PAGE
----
At Stickley, classic Mid-century modern styling continues its decades-long popularity, as demonstrated by the success of its Walnut Grove collection, explains Aminy I. Audi, CEO and chair of the board at L. & J.G. Stickley. “The broad appeal of its stunning mid-century modern style is undeniable, as our customers continue to remind us.” Mid-century modern looks resonate at Simpli Home as well. “Shoppers appreciate the Malden Bentwood dining chair for its simple elegance and versatility,” says Darcy McGilvery, chief marketing officer of Simpli Home. “Its sleek midcentury design fits seamlessly in dining rooms, kitchens, offices, or sitting areas.” Quick shipping times and solid-wood construction are key success factors at Fusion Designs.

Durable materials and design innovation are driving Bellini Modern Living’s best-sellers. “Consumers are gravitating to Italian ceramic dining tables because they are so durable and highly resistant to scratches and stains,” says Hossein Azimi, chief executive officer of Bellini Modern Living. “But the real beauty of this table is in the return-on-investment retailers enjoy per square foot.”

The return of round dining tables is also notable. “Coaster’s trending sellers in the dining category are large round tables,” says Crystal Nguyen, vice president of merchandising and product strategic planning of Coaster Fine Furniture. “There’s a noticeable trend resurgence in round dining tables, striking the perfect balance of style and affordability. These tables are designed to support the return of family gatherings and face-toface conversations."

Statistically Speaking: Furniture Industry Continues to Face the Headwind of Inflation and Market Instability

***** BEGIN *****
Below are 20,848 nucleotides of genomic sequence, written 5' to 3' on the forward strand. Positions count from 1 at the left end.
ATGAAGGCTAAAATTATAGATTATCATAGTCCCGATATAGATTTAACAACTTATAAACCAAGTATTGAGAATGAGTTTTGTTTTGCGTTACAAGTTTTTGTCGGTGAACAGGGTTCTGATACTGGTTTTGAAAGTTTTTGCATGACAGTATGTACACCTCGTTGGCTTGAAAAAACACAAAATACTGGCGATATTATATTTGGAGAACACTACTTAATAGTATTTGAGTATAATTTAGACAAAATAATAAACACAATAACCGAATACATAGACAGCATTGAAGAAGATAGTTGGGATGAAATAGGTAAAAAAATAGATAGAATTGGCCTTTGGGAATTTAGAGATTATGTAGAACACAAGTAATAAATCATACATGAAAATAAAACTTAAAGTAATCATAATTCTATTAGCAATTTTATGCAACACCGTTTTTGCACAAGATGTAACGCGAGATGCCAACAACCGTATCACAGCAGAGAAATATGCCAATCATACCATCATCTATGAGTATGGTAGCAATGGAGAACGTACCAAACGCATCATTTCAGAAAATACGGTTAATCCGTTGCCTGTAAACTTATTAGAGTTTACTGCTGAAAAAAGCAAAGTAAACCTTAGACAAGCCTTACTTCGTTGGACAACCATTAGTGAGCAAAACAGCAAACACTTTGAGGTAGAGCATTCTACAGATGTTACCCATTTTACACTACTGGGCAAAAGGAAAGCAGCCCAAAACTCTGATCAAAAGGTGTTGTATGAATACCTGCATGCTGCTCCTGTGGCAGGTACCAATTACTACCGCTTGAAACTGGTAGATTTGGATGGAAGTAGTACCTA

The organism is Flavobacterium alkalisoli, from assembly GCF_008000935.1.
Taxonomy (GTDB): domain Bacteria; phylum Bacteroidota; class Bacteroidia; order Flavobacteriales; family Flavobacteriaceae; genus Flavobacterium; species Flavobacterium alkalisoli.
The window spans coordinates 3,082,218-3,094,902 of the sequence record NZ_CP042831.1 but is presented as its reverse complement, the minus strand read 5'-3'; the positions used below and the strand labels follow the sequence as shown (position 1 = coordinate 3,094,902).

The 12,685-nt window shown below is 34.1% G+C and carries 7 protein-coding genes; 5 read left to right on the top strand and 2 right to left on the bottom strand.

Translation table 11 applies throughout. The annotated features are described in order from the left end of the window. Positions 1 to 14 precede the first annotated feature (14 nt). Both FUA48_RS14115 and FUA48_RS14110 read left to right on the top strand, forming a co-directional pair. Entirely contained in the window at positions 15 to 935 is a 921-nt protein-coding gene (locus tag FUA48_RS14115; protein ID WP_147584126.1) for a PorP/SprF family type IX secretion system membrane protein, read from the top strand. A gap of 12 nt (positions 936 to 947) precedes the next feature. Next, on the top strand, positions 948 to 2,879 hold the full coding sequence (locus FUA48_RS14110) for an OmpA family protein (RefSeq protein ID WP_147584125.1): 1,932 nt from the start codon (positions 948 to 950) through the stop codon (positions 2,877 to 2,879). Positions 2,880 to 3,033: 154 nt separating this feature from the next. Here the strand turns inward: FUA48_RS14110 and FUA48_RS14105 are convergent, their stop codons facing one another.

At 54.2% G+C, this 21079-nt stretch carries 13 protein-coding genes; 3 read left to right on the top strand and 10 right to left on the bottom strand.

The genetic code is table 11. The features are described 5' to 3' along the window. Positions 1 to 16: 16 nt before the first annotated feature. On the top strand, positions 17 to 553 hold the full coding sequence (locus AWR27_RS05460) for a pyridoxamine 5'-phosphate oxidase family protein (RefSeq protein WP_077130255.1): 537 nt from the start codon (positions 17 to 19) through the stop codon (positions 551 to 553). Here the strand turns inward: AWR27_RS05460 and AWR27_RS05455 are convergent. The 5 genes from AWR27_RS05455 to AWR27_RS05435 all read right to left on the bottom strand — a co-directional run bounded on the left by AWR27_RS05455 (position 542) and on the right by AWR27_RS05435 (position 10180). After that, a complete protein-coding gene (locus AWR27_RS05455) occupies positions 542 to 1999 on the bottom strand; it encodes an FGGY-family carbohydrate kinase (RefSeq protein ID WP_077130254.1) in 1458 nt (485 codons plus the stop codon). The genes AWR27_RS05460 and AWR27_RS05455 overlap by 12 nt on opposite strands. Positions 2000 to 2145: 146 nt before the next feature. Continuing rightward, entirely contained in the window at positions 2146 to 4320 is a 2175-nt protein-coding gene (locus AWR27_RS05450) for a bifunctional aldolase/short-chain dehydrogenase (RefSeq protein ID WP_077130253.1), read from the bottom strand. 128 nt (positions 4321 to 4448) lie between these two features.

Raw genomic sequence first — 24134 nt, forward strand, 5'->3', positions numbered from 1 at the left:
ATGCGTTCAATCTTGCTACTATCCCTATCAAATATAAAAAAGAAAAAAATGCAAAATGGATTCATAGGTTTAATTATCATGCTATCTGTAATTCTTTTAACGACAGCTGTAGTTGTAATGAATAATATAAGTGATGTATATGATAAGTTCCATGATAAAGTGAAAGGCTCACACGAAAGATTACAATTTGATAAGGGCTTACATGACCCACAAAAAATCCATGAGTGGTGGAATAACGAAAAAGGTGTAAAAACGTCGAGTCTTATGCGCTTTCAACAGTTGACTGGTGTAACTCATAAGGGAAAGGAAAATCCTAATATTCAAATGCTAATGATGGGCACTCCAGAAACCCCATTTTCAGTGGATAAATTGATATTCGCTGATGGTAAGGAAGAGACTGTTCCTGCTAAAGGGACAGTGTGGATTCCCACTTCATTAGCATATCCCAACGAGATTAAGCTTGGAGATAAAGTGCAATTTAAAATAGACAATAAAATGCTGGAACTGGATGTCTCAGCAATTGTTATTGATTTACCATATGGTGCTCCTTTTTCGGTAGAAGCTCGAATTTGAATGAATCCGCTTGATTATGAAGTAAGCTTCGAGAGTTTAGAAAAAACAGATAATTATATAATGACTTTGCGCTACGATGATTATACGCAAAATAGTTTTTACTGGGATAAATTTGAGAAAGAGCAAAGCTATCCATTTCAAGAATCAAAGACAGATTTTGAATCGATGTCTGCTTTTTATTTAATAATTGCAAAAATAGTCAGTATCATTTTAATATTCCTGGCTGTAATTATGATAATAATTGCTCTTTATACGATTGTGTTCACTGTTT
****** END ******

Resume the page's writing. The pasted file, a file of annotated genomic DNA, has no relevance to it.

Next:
Since the end of 2019 when the economic chaos began, furniture industry sales grew 39.7% in current dollars, but only 16.9% in real dollars (Table B).

During this period, external factors were impacting the furniture industry including increasing disposable income, worker shortages, and growing wages and salaries. During 2020 and 2021, the consumers’ newly renewed interest in their homes, aided by government stimulus money, kept furniture sales growth ahead of both disposable income and wages and salaries increases. Especially in 2021, inflation-adjusted industry growth of 12.7% outpaced the real growth in personal disposable income of 3.1% and wages and salaries in real dollars of 4.1%. (Figure 1). But by the end of last year real growth for furniture had fallen to 1.2% compared to 4.2% increases for disposable income and 2% growth for wages. The consumers put their wallets back in their pockets when it came to furniture.

The worker shortage featured frequently in news, jumps out at you in Table C. Between 2019 and 2023 wages and salaries increased 26.2% in current dollars (19.2% inflation adjusted-real dollars) while the number of employed workers grew only 2.2.%.

Population growth took a hit during 2020 and especially 2021 when the pandemic was at its worst. While the country continued to grow, it slowed to only 0.17% increase in 2021, the first time since 1937 that the population grew by less than one million people (Figure 2).

Markets Respond to Economic Upheaval